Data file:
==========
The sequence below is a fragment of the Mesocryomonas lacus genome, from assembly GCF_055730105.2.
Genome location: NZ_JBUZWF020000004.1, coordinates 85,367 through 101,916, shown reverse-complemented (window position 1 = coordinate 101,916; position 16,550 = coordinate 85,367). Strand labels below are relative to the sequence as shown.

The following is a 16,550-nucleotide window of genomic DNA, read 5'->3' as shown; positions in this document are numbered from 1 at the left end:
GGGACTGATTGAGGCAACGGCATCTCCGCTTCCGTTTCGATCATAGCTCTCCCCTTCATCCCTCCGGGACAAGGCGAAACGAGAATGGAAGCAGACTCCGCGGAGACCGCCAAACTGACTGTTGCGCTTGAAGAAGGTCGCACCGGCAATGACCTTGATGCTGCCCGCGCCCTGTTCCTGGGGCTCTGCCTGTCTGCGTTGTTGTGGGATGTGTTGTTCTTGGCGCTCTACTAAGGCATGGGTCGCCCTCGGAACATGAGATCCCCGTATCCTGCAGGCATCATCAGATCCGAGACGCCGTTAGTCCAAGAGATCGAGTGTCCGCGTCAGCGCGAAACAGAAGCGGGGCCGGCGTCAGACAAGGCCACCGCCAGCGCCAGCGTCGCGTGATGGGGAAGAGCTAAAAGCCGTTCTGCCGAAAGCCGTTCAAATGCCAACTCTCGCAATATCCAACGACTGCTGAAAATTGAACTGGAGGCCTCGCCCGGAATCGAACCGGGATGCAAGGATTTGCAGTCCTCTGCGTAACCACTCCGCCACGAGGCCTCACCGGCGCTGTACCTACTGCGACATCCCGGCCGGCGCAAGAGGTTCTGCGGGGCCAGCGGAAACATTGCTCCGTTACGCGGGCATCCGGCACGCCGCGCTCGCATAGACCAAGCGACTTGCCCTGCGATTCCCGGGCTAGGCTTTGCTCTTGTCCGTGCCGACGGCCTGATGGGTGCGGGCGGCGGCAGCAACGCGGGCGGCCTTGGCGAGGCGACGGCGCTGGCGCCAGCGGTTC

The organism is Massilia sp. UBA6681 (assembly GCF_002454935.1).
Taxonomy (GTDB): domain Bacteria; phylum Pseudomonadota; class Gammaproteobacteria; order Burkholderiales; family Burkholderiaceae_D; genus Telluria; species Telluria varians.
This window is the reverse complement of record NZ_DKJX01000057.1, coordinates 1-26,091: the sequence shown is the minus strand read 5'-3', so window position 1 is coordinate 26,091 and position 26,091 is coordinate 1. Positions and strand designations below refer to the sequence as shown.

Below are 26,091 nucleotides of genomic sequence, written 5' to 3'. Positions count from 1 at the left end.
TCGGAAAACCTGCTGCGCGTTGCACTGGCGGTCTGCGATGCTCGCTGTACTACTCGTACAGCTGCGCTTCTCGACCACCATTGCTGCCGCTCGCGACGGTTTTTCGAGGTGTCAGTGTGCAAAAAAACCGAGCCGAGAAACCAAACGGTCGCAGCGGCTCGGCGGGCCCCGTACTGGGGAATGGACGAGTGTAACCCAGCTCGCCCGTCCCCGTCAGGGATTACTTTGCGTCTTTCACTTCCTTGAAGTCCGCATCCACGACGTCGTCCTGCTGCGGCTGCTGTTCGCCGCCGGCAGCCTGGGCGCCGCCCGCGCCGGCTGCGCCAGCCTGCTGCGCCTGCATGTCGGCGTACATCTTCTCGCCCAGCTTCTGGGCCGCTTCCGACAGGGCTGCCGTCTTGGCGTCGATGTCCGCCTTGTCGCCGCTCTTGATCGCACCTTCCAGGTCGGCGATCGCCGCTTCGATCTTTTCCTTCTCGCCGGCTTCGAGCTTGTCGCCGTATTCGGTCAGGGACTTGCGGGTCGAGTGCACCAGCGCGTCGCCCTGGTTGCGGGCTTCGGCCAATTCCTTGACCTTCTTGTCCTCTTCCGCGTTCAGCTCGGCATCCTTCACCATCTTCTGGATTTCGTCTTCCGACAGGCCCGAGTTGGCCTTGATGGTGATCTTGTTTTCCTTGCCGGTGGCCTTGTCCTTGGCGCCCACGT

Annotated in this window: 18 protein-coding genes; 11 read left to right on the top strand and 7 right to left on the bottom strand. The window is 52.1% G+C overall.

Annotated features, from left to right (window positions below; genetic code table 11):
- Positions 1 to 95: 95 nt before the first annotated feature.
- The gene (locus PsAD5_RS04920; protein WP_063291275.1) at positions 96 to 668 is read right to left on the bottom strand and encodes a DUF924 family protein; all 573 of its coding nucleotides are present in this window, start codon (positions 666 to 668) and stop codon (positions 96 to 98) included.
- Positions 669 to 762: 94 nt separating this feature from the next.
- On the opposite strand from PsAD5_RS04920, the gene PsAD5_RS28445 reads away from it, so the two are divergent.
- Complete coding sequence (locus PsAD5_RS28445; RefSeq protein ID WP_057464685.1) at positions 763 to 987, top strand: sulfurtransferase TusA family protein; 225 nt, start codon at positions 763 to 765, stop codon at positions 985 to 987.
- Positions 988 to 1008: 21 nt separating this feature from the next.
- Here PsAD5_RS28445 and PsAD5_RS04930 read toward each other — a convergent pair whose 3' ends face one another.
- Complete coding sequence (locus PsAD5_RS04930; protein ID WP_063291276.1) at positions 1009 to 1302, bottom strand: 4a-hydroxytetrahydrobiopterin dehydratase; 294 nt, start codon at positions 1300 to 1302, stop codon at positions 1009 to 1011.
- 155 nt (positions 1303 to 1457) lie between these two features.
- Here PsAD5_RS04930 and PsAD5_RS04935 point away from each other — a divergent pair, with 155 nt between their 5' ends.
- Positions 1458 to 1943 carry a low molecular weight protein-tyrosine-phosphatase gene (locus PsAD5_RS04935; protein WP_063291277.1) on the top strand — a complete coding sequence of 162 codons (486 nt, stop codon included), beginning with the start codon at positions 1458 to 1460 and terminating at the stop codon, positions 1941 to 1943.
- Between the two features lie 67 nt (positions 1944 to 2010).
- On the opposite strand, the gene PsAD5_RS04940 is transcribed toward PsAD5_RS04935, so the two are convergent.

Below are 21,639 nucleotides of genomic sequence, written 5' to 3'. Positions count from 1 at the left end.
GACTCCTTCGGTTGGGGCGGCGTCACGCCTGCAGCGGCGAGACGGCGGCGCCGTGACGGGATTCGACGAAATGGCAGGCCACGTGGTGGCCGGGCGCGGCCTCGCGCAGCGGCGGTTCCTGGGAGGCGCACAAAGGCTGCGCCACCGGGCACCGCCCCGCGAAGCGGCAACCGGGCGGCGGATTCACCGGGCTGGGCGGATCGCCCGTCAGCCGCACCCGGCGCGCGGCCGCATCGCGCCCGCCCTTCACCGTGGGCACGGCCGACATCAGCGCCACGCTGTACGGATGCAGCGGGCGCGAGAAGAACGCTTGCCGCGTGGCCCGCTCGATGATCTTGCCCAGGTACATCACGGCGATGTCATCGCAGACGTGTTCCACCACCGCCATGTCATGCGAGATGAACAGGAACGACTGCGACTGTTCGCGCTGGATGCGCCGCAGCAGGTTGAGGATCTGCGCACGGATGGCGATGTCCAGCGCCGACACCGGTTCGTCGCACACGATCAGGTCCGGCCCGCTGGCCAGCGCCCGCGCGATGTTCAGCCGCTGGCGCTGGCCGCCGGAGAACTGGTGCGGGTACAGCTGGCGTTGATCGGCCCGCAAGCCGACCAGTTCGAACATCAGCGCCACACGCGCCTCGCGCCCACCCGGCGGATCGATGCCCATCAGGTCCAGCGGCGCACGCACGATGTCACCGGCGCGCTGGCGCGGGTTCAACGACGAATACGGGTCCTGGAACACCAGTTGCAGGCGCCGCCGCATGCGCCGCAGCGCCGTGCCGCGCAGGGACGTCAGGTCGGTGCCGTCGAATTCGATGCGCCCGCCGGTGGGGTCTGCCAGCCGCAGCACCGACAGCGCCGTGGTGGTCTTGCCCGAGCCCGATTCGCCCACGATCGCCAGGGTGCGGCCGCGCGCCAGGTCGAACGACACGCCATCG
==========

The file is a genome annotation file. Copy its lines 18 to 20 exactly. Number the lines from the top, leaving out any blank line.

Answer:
- Here PsAD5_RS28445 and PsAD5_RS04930 read toward each other — a convergent pair whose 3' ends face one another.
- Complete coding sequence (locus PsAD5_RS04930; protein ID WP_063291276.1) at positions 1009 to 1302, bottom strand: 4a-hydroxytetrahydrobiopterin dehydratase; 294 nt, start codon at positions 1300 to 1302, stop codon at positions 1009 to 1011.
- 155 nt (positions 1303 to 1457) lie between these two features.